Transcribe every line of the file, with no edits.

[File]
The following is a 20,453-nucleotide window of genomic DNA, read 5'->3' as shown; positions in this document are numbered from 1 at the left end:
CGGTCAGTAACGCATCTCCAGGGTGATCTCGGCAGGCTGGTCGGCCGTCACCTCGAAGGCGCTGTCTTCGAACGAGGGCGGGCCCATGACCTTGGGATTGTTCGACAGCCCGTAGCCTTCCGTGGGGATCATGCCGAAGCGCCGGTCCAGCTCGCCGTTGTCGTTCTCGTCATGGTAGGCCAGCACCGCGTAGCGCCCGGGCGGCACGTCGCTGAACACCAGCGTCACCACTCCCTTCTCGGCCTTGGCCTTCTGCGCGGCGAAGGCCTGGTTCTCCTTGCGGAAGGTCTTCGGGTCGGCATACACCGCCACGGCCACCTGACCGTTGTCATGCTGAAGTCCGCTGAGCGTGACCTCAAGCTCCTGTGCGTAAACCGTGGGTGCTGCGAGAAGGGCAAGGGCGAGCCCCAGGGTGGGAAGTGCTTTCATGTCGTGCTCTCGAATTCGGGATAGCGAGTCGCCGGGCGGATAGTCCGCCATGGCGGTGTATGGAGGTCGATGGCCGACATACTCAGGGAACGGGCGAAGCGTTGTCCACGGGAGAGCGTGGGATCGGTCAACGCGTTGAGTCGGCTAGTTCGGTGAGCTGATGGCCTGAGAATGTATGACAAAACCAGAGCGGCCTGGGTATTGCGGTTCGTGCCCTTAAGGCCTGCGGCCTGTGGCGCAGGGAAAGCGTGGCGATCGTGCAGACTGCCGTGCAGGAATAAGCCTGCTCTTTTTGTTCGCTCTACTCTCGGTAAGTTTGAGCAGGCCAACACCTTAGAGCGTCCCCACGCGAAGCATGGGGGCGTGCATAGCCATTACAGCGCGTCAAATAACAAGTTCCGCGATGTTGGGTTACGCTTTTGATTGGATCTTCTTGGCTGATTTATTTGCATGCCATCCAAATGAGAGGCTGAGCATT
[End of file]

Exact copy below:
The following is a 20,453-nucleotide window of genomic DNA, read 5'->3' as shown; positions in this document are numbered from 1 at the left end:
CGGTCAGTAACGCATCTCCAGGGTGATCTCGGCAGGCTGGTCGGCCGTCACCTCGAAGGCGCTGTCTTCGAACGAGGGCGGGCCCATGACCTTGGGATTGTTCGACAGCCCGTAGCCTTCCGTGGGGATCATGCCGAAGCGCCGGTCCAGCTCGCCGTTGTCGTTCTCGTCATGGTAGGCCAGCACCGCGTAGCGCCCGGGCGGCACGTCGCTGAACACCAGCGTCACCACTCCCTTCTCGGCCTTGGCCTTCTGCGCGGCGAAGGCCTGGTTCTCCTTGCGGAAGGTCTTCGGGTCGGCATACACCGCCACGGCCACCTGACCGTTGTCATGCTGAAGTCCGCTGAGCGTGACCTCAAGCTCCTGTGCGTAAACCGTGGGTGCTGCGAGAAGGGCAAGGGCGAGCCCCAGGGTGGGAAGTGCTTTCATGTCGTGCTCTCGAATTCGGGATAGCGAGTCGCCGGGCGGATAGTCCGCCATGGCGGTGTATGGAGGTCGATGGCCGACATACTCAGGGAACGGGCGAAGCGTTGTCCACGGGAGAGCGTGGGATCGGTCAACGCGTTGAGTCGGCTAGTTCGGTGAGCTGATGGCCTGAGAATGTATGACAAAACCAGAGCGGCCTGGGTATTGCGGTTCGTGCCCTTAAGGCCTGCGGCCTGTGGCGCAGGGAAAGCGTGGCGATCGTGCAGACTGCCGTGCAGGAATAAGCCTGCTCTTTTTGTTCGCTCTACTCTCGGTAAGTTTGAGCAGGCCAACACCTTAGAGCGTCCCCACGCGAAGCATGGGGGCGTGCATAGCCATTACAGCGCGTCAAATAACAAGTTCCGCGATGTTGGGTTACGCTTTTGATTGGATCTTCTTGGCTGATTTATTTGCATGCCATCCAAATGAGAGGCTGAGCATT